If Japanese apples are ringo, then the fuji apple is definitely The Beatles of the lot – the most well-known. Apples were widely cultivated during the Meiji Period (1868-1912) and is today exported to multiple countries in large quantities. While most Malaysians eat their apples skin-on, Japanese locals prefer peel their apples.

The relatively large, bright red, and satisfyingly crispy Fuji Apple is in season during autumn and early winter. Contrary to popular belief, the apples are not named after Mount Fuji, rather it got its name from growers at the Tohoku Research Station in Fujisaki, in 1930’s Japan. They cross-bred two classic American apples, the Red Delicious and Virginia Ralls Janet to create the flavourful Fuji.

Nashi (Pear)

http://jpninfo.com/16358


Nashi pears are larger, rounder, and crispier than their European counterparts. Originally imported from China, they are widely consumed in Japan today especially during the late summer and autumn seasons. As with most Japanese fruits, they are peeled before consumption. These pears are most commonly gifted as a gesture of goodwill or eaten with guests on celebratory occasions. When selecting them, look for firmness and a slightly heavy feel – they will give you the best crisp.

Yuzu (Citrus Fruit)

http://www.saorijapanesesauce.com.au/product/71
Yuzu fruits carry a pleasantly distinct aroma that makes them ideal as an ingredient in perfumes and cleaning products. Like the nashi, it originally grew wild in China and Tibet before being brought over to  Japan during the reign of the Tang Dynasty. Yuzus are not eaten on their own, but used to enhance the flavour of sweet and savoury dishes – similar to a lime or lemon. In season during winter, the fruit has an interesting traditional use of being placed in hot baths during the winter solstice, believing to provide many health benefits..They are also used to make ponzu, a popular sour dipping sauce for grilled meats.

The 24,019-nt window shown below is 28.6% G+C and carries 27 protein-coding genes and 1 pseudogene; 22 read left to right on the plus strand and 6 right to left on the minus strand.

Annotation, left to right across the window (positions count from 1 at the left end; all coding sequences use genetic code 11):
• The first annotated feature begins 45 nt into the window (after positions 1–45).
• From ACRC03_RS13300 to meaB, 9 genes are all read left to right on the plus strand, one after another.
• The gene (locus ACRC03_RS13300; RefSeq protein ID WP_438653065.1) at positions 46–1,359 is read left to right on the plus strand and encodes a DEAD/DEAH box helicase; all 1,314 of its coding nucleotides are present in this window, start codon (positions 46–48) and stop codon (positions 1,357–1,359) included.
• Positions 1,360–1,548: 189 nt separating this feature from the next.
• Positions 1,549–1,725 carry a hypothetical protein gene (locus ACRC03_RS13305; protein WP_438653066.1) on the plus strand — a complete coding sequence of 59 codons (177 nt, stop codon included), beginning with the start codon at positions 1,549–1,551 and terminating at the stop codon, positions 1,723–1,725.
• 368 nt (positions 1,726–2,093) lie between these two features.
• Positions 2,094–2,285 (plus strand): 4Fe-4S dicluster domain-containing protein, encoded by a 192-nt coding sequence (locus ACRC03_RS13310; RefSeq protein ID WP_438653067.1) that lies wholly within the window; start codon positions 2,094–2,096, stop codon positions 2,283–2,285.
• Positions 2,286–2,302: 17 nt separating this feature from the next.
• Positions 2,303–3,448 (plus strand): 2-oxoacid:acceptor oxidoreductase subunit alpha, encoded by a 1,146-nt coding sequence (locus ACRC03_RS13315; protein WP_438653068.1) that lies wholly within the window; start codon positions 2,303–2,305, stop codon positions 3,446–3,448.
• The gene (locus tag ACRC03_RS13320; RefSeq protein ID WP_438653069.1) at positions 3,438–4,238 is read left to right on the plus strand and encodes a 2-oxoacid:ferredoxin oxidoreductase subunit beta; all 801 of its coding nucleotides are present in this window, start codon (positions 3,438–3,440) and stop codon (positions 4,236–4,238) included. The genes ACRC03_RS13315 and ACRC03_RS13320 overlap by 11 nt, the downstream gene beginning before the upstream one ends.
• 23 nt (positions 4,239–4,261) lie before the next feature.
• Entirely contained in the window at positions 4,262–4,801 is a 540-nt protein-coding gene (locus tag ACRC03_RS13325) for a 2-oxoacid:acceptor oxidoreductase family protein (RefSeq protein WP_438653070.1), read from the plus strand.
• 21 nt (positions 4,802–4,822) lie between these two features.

Ume (Plum)

Despite being related more closely to the apricot, the obnoxiously bitter ume is better known as the Japanese plum. Not ideal to be eaten raw, ume is commonly used to make umeboshi, a salty yet flavourful pickle which is eaten with a bowl of rice or rolled inside onigiri. The fruit is also used to produce umeshu wine, a popular sweet alcoholic drink. Interestingly, the tree on which the fruit grows has flowers that blossom three months before the fruit is ripe, just like the cherry blossoms.

Mikan (Tangerine)

These sweet and easy-to-peel fruits have gained substantial popularity over the years, and are ubiquitous during winter when they are in season. There is a tradition of crowning the Japanese New Year rice cake with a bright orange mikan, as it is believed to symbolize an auspicious and prosperous succession of a family’s bloodline. Originally, the fruit on the top was a different citrus fruit called daidai, but it was replaced due to its unpleasant bitter taste.

Japanese fruits are as interesting as they are delicious, so give them a try at our Japanese Fair (until 19th August). More details on our fair at this link [insert link]. Who knows, ume discover something new.

Don’t miss our fun fruity activities at B.I.G. Publika! Get a free peach when you shop at B.I.G. on 9th August, and participate in our ‘Fill Your Tray’ special on the weekends of 11th – 12th and 18th – 19th August! Details as below:

Product

Date & Time

Activity

Japanese Peach

9 Aug, 1 – 2 pm.

Giveaway – 1 FREE peach per customer

Japan Delaware Grapes

11 – 12 Aug, 3 – 4 pm.

1 tray per customer for a fixed price* , fill as many fruits as possible on tray.

Japan Satsuma Imo (Sweet Potato)

18 – 19 Aug, 3 – 4 pm.

1 tray per customer for a fixed price* , fill as many potatoes as possible on tray.